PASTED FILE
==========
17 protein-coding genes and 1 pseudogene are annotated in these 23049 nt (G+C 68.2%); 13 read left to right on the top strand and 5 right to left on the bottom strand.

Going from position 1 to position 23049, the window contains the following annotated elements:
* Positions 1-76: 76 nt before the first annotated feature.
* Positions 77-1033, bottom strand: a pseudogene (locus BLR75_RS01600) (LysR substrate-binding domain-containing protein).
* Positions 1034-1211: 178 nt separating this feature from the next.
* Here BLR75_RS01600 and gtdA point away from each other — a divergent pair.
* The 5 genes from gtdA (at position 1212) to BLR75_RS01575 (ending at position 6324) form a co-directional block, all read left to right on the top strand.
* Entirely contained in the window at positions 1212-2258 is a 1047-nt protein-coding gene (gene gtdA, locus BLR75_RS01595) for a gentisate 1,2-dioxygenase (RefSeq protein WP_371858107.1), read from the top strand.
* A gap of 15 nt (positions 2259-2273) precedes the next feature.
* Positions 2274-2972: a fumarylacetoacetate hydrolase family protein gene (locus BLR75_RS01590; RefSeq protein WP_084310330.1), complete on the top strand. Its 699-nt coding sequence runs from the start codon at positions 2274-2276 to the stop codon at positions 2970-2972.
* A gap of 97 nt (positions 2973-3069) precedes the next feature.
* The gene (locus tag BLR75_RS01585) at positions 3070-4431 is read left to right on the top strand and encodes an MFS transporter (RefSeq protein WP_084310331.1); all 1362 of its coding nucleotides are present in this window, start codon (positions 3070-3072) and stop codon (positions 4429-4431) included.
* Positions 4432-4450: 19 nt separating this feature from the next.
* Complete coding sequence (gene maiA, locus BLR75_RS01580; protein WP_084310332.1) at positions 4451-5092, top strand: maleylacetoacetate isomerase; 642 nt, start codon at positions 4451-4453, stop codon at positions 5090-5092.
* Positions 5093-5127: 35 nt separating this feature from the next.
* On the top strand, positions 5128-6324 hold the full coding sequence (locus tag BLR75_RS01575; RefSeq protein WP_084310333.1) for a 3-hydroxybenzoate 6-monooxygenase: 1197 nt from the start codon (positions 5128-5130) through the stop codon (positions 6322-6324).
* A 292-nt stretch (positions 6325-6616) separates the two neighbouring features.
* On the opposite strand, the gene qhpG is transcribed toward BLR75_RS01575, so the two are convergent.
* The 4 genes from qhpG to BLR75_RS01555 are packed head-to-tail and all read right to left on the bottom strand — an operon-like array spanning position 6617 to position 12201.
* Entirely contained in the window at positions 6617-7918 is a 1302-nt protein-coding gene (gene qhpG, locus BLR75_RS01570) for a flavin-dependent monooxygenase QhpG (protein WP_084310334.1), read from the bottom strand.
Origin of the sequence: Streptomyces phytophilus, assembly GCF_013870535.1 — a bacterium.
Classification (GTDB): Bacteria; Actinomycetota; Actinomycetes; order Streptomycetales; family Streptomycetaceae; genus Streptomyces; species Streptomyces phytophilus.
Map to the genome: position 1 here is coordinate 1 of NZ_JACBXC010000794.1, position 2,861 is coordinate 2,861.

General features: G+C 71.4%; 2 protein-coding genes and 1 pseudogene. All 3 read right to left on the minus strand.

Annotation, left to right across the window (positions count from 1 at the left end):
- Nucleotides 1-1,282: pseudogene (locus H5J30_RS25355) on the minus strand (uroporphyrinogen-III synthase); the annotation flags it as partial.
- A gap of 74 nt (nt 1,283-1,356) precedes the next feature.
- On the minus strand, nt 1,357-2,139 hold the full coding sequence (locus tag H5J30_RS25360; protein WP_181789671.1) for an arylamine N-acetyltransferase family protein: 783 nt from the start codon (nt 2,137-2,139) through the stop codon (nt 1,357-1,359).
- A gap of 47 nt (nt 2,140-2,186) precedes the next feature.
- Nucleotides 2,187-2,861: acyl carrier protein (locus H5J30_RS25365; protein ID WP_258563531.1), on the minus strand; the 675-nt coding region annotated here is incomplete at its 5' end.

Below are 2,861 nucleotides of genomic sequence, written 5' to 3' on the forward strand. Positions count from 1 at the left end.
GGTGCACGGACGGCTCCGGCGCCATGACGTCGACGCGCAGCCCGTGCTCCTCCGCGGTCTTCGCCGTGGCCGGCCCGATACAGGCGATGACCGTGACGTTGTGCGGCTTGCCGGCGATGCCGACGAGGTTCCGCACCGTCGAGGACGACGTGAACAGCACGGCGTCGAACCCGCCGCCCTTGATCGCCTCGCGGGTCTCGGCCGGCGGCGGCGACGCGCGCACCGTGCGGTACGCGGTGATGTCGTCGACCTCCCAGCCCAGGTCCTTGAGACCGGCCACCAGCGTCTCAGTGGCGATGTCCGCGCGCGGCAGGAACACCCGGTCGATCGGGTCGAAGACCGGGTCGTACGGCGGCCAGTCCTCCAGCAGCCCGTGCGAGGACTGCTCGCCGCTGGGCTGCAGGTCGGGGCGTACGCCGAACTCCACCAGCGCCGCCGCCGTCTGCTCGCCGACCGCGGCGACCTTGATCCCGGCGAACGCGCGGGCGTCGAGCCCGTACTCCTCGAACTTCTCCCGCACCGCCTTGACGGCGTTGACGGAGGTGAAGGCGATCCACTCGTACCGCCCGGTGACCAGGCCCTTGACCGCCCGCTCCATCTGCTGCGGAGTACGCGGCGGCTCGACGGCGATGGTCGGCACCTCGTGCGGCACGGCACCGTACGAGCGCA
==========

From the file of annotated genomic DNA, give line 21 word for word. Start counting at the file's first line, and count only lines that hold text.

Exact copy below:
Origin of the sequence: Streptomyces phytophilus, assembly GCF_013870535.1 — a bacterium.